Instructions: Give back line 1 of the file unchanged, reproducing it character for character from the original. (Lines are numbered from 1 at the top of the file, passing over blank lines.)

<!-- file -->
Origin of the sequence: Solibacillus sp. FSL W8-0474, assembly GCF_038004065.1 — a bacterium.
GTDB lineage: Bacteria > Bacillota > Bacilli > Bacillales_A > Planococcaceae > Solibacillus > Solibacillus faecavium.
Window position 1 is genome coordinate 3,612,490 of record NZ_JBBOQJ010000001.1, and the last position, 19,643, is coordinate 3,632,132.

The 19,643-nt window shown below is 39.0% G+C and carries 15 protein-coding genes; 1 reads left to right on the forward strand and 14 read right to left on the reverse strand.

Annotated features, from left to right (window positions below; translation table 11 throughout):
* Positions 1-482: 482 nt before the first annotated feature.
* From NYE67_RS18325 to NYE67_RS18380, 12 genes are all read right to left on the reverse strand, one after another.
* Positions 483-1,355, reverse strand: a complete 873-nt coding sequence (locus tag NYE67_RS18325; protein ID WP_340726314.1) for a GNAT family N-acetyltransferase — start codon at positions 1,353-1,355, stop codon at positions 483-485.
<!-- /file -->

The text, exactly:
Origin of the sequence: Solibacillus sp. FSL W8-0474, assembly GCF_038004065.1 — a bacterium.